In our industry, there’s a very, very short list of companies that have stood the test of time, managing to grow large and successful without compromising their founding values. Equal Exchange. Organic Valley. Gaia Herbs. Jarrow Formulas. W.S. Badger. Amy’s Kitchen. Traditional Medicinals. Nutiva. Dr. Bronner’s.
These companies were founded by women and men with a vision. For the most part, the same women and men are still there, carrying that vision forward. These are the companies that were formed, not to make a profit, but to make the world a better place. These are the companies that do the right thing, not because it’s good publicity, or a tax write-off, but because it would be unthinkable for them not to. These are the companies that make us proud.
I believe that Eden Foods is one such company.
Eden was founded 46 years ago as a cooperative dealing with organic farm goods. Today, it is an international presence, and the oldest company in the country dedicated to natural and organic foods.
Twenty-one years ago, Eden came out strongly against GMOs, and then put their money where their mouth was. Twenty-one years ago! Before there was a Non-GMO Project and independent verification, Eden had a meticulous in-house testing program in place. In 1997, when the New York Times tested 11 brands of soymilk for GMOs, only Edensoy came out GMO-free.
Then there was the issue with BPA. BPA (Bisphenol-A) is a likely carcinogen and a definite hormone disruptor which is often used as a liner in food cans. Today, BPA is partially or completely banned in a number of countries, including Canada. But ten years ago, almost nobody cared, or even knew, what BPA was. Meanwhile, Eden was having their cans specially made with a BPA-free liner. It cost them hundreds of thousands of dollars. They didn’t brag about it. They just did it.
And all this is the tip of the iceberg. Today Eden maintains relationships with more than 370 family farms, and they buy from and pay those farmers directly. The company remains active on a variety of fronts.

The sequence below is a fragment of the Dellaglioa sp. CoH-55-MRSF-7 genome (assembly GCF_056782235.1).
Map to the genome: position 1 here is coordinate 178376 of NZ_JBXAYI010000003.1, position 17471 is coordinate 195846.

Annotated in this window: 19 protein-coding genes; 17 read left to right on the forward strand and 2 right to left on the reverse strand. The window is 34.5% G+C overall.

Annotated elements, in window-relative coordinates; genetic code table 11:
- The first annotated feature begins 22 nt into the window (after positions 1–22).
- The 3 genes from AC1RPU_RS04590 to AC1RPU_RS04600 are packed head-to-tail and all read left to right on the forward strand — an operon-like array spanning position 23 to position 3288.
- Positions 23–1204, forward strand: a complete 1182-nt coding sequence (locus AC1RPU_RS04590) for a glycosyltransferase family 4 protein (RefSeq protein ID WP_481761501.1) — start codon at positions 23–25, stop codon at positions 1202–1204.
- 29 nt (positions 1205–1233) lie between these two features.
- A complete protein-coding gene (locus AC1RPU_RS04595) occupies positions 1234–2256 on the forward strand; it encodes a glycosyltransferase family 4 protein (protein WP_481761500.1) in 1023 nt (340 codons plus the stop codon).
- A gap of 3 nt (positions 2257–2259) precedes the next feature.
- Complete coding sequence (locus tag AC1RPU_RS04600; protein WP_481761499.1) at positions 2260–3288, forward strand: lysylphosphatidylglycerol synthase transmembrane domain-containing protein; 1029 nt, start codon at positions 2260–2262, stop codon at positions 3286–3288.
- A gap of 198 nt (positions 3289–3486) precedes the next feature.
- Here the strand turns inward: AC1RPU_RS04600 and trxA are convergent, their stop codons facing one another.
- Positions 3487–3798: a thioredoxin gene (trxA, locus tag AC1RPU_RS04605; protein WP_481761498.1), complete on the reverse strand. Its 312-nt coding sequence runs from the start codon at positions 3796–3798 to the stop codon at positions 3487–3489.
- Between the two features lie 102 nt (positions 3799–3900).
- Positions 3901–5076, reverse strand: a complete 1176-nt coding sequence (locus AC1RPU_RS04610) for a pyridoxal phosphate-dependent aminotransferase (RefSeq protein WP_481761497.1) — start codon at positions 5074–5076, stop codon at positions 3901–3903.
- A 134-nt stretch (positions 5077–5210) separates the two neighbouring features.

Yet despite this unparalleled track record of do-gooding and activism, some of our customers are now boycotting Eden – and calling on us to do the same – since Eden CEO Michael Potter took a public stand against the mandate in the Affordable Care Act which requires his company to pay for what he terms “lifestyle choices.”
And what exactly are “lifestyle choices”? Well, according to him, birth control is a “lifestyle choice.”
No one could ever accuse Potter of being a diplomat! "I don’t care if the federal government is telling me to buy my employees Jack Daniel’s or birth control,” he says. “What gives them the right to tell me that I have to do that? That’s my issue, that’s what I object to….I’m not trying to get birth control out of Rite Aid or Wal-Mart, but don’t tell me I gotta pay for it."
Our staff have heard me grousing that our store is forced by law to pay for health insurance that many of us in the store don’t believe in or use. I for one, don’t do the meds, yet am required to pay for that kind of insurance even while I pay out of pocket for dietary supplements and herbs that keep me out of the doctor’s office. I have no choice in the matter, can’t opt-in or opt-out of anything. So on this point I get where Michael is coming from.
Do I agree with Michael’s politics? Heck, no! I hope he loses his court case in spectacular fashion. I think he’s misguided (to phrase it generously) (sorry, Michael!) He would probably think the same about me…
But Potter is devout. So it’s a freedom-of-religion thing for him. He’s also libertarian. So it’s a government-overreach thing. As far as I can tell, though, it’s not an anti-woman thing.
Charges of sexism seems to be at the heart of the boycott. But actual sexism – a deliberate agenda to take away women’s freedoms – doesn’t seem to be present. After all, Potter is just as opposed to funding Viagra as he is to birth control. So: men, women – he doesn’t care who you are.
An Eden rep insists she has full health coverage, including contraception. She says that Michael Potter is a libertarian and feels it is a double standard that most businesses have to comply with the Affordable Healthcare Act, while other businesses and unions are exempt. That is why, she says, he sued the Obama administration. He’s anti-big government, not anti-women’s rights, she says.
I understand that your decision – if it’s a decision you make – to boycott Eden is made for the right reasons. I hope you understand that our decision to continue doing business with Eden is not made blindly, or casually, either. Simply put, they’ve been too good, for too long.
Our mission at Debra’s Natural Gourmet is to nourish community through food that is the best food we can find; food that is organic, non-GMO, and sustainably farmed. We think Eden does this as well as anyone.